R&D expenditure for different technology areas in the Research Council of Norway. The graph shows yearly consumption for the technology areas AI, robotics, visualisation and digital content, Software and services, Privacy, security and risk, Next generation computing, Humans, society and technology, Components and systems and Communications technology and infrastructure. The graph shows that while the other areas have small variations in the period 2015 to 2019, there has been a significant increase in expenditure for AI, robotics, visualisation and digital content. The increase is from about 150 million NOK per year to about 400 million NOK in 2019. The other areas have yearly expenditures of around 100 million NOK.

Figure 4: R&D expenditure for different technology areas in the Research Council of Norway. Recorded expenditure of funds allocated by the Research Council of Norway 2015–2018 and budgeted figures for 2019 – Source: Research Council of Norway

The investment in AI is heavily influenced by the challenges and opportunities that lie in applications, and projects that combine good AI research with advanced applications stand a strong chance of winning the competition for funding.

The Research Council of Norway's centre schemes

The centre schemes are intended to support the best research communities and drive pioneering research and ground-breaking innovation or to strengthen priority areas. The centres for research-based innovation and the centres of excellence are two examples of such schemes. The overarching objectives of the centres for research-based innovation are to enhance innovative ability and increase value creation in the Norwegian business sector through long-term research.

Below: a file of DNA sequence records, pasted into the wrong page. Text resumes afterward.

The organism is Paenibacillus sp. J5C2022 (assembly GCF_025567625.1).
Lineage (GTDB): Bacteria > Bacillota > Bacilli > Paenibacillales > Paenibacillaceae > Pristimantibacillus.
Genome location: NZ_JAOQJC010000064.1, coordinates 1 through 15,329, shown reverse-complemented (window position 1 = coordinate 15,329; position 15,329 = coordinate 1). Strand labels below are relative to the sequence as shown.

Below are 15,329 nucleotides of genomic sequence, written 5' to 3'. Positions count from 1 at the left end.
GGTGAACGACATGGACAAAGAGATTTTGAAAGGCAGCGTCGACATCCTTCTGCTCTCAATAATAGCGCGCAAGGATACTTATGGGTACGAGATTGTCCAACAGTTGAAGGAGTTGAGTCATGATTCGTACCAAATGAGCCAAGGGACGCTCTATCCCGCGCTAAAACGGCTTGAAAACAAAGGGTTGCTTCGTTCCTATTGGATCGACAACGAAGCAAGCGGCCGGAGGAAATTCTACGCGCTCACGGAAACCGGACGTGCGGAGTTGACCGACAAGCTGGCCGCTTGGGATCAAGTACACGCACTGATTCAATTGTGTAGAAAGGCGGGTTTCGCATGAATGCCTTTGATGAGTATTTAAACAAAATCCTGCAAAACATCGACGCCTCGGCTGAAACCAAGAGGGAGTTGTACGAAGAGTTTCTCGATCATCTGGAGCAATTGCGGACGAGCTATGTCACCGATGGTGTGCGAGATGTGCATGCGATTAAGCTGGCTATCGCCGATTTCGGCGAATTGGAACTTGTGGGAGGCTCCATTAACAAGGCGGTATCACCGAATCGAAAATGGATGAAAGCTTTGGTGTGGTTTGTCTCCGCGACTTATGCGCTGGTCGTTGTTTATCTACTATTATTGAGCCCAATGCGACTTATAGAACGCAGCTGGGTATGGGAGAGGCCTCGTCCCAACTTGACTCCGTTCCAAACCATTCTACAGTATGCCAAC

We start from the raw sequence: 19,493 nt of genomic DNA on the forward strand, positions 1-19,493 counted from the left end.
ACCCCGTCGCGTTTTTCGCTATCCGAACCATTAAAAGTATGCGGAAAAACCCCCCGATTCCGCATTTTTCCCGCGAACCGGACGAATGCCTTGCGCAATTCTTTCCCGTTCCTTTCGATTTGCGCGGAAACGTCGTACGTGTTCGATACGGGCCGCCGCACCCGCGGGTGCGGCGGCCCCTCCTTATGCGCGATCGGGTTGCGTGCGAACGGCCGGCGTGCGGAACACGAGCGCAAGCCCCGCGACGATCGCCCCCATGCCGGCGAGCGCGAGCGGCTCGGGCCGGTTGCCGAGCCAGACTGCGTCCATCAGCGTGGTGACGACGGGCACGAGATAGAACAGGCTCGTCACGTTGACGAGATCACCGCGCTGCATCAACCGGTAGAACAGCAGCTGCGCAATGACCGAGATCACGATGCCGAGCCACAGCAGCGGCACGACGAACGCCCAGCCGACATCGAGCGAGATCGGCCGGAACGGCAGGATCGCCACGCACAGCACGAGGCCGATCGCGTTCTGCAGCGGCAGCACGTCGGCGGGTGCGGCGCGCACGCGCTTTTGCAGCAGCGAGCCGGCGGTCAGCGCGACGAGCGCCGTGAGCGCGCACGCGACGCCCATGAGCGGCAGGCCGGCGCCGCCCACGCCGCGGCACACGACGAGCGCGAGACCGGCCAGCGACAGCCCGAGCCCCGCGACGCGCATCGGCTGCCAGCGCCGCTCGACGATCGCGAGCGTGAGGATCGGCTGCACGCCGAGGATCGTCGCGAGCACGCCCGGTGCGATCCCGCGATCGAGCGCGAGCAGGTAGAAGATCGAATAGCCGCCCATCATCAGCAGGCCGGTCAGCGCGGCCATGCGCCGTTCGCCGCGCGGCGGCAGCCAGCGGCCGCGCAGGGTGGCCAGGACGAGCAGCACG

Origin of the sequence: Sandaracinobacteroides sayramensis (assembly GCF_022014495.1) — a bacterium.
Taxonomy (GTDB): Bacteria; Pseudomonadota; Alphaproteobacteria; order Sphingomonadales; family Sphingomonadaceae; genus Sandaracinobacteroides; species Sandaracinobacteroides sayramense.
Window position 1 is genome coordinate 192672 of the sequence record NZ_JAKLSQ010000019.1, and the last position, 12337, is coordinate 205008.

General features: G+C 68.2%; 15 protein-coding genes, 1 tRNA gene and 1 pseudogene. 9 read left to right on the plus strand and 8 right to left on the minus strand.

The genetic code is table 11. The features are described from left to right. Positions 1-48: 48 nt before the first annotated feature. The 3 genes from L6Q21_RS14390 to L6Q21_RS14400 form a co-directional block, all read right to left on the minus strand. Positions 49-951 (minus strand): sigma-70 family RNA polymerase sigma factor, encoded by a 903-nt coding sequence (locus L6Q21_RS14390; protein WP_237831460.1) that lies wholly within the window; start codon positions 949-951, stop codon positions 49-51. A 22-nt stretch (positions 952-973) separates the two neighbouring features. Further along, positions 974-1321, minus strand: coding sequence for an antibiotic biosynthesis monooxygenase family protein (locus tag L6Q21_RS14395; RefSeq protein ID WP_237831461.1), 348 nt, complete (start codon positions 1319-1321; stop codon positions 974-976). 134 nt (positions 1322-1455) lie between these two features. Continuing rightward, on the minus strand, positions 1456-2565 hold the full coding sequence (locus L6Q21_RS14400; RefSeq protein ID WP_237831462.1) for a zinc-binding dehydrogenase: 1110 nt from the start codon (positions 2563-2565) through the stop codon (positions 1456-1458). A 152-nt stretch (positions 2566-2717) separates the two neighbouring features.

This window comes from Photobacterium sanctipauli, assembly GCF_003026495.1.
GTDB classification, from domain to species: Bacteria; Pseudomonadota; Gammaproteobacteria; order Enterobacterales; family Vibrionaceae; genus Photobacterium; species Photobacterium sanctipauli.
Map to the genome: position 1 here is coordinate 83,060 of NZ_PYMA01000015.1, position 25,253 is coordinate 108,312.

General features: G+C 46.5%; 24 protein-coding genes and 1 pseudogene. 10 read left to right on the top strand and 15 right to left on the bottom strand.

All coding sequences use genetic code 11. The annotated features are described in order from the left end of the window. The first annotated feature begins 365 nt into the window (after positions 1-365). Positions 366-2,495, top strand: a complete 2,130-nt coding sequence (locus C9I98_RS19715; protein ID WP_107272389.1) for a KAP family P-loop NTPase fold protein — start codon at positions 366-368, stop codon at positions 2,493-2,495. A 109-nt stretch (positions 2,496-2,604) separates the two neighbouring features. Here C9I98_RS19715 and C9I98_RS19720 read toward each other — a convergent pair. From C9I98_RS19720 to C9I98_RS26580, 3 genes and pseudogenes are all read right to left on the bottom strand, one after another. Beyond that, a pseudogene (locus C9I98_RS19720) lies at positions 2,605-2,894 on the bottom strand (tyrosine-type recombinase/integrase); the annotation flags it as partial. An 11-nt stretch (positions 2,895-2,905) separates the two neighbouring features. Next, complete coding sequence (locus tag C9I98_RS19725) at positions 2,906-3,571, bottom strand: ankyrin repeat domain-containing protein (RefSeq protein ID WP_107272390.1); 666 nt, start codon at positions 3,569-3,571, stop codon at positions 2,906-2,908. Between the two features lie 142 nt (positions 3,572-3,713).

BigInsight – Statistics for the knowledge economy and Sirius – Centre for Scalable Data Access are centres for research-based innovation that focus on AI-relevant technologies (big data and data analysis). The Research Council of Norway is now witnessing a trend whereby most centres for research-based innovation have one or more activities related to artificial intelligence. Sirius is affiliated with the BigMed project, to which the Research Council of Norway has allocated NOK 60 million for personalised medicine and use of large-scale data analysis in healthcare.

Norwegian AI Research Consortium (NORA)

In 2018 a consortium was set up aimed at strengthening Norwegian research and education in artificial intelligence, machine learning, robotics and related disciplines. The consortium comprises Norwegian universities and research institutions engaged in research and education in artificial intelligence: the University of Agder, the Arctic University of Norway, OsloMet, the University of Bergen, the Norwegian University of Life Sciences, Simula Research Laboratory AS, the University of Stavanger, NORCE and the University of Oslo.


Industrial PhD scheme